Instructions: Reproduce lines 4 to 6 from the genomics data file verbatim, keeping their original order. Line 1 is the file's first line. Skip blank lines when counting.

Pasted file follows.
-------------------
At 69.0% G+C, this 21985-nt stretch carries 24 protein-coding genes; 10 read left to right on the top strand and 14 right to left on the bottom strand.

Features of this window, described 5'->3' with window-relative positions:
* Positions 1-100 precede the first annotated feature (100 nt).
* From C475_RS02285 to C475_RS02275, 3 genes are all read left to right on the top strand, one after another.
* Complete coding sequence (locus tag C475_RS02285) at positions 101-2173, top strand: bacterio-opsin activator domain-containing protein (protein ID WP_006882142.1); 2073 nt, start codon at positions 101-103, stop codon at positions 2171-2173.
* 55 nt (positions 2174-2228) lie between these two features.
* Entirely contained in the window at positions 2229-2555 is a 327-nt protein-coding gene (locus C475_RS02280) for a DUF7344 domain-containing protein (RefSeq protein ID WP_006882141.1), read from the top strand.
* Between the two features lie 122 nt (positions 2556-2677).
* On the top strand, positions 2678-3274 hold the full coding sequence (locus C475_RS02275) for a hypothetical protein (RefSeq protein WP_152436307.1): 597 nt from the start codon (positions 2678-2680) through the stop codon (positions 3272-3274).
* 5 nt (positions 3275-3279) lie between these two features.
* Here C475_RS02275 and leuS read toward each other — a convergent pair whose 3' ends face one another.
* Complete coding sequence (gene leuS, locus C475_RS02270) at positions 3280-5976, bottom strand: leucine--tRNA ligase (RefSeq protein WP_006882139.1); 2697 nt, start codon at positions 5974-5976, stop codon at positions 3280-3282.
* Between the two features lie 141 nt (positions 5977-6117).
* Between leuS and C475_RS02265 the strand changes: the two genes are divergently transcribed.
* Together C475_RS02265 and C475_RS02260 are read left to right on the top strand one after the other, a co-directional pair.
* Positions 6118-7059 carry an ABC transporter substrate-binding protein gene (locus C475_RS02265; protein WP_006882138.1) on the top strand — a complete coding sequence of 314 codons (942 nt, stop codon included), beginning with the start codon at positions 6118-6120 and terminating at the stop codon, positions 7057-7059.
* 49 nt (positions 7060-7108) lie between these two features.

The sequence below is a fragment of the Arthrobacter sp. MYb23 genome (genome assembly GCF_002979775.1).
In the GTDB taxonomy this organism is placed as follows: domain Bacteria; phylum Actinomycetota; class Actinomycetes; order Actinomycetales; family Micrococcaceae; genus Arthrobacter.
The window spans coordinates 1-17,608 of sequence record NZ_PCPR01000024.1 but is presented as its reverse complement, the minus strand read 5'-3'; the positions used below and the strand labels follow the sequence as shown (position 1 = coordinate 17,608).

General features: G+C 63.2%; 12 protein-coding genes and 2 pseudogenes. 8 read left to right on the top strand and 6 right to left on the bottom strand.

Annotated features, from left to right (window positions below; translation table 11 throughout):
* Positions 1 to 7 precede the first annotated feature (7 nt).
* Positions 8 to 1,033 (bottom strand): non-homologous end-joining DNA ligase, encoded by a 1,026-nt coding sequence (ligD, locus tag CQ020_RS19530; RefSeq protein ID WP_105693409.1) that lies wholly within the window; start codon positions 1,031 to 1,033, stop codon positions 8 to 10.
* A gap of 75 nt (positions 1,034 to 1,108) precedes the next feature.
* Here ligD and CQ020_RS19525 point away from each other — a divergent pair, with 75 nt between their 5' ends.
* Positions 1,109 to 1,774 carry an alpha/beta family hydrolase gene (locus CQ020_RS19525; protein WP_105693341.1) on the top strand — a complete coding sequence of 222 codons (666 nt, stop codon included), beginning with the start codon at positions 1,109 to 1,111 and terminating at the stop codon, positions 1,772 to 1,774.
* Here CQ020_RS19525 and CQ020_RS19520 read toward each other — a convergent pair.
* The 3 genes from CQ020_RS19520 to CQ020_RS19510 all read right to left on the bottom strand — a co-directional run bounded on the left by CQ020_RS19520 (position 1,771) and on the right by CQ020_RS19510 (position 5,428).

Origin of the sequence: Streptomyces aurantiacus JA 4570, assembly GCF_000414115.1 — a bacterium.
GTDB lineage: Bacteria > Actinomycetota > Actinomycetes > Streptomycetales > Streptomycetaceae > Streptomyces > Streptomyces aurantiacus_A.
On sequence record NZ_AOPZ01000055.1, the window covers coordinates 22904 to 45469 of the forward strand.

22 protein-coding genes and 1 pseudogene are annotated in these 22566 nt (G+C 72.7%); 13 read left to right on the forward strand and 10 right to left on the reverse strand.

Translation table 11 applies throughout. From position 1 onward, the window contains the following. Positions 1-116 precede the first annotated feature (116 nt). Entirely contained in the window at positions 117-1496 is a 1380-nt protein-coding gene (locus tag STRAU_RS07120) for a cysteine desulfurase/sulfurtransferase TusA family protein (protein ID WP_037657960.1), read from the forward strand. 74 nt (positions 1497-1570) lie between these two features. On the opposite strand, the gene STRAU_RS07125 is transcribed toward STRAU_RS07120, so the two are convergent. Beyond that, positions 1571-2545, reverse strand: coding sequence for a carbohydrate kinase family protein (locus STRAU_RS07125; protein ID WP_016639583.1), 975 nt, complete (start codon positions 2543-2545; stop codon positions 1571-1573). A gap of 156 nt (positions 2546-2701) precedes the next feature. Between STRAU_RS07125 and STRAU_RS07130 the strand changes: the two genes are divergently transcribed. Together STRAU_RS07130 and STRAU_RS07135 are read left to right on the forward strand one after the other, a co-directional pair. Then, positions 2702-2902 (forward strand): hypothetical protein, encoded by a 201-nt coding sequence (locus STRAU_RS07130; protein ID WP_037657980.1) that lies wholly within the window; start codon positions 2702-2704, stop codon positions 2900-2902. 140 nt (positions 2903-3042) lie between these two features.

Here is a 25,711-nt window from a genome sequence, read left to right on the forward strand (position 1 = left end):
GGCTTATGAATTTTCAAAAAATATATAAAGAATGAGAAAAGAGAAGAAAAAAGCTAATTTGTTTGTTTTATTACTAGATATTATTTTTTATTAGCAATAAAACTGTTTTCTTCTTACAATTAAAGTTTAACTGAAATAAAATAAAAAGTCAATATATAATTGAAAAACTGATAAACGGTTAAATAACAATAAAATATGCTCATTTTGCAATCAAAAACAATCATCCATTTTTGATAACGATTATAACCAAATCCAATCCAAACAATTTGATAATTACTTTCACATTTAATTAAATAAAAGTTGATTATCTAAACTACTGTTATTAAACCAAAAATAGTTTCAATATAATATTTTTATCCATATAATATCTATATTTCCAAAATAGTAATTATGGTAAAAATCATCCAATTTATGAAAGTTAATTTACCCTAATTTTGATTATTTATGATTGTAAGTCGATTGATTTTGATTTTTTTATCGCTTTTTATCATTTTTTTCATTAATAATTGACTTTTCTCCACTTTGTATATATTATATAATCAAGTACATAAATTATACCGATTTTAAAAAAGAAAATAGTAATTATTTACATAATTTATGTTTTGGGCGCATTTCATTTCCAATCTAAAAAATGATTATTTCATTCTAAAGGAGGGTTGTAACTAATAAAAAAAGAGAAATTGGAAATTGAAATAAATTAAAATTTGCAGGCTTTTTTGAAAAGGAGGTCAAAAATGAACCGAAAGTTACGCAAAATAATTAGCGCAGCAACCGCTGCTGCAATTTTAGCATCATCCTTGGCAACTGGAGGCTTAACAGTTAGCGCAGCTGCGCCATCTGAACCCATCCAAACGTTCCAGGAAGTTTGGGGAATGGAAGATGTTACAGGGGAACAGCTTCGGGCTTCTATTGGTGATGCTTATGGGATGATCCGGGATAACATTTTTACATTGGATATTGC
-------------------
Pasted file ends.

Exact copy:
* From C475_RS02285 to C475_RS02275, 3 genes are all read left to right on the top strand, one after another.
* Complete coding sequence (locus tag C475_RS02285) at positions 101-2173, top strand: bacterio-opsin activator domain-containing protein (protein ID WP_006882142.1); 2073 nt, start codon at positions 101-103, stop codon at positions 2171-2173.
* 55 nt (positions 2174-2228) lie between these two features.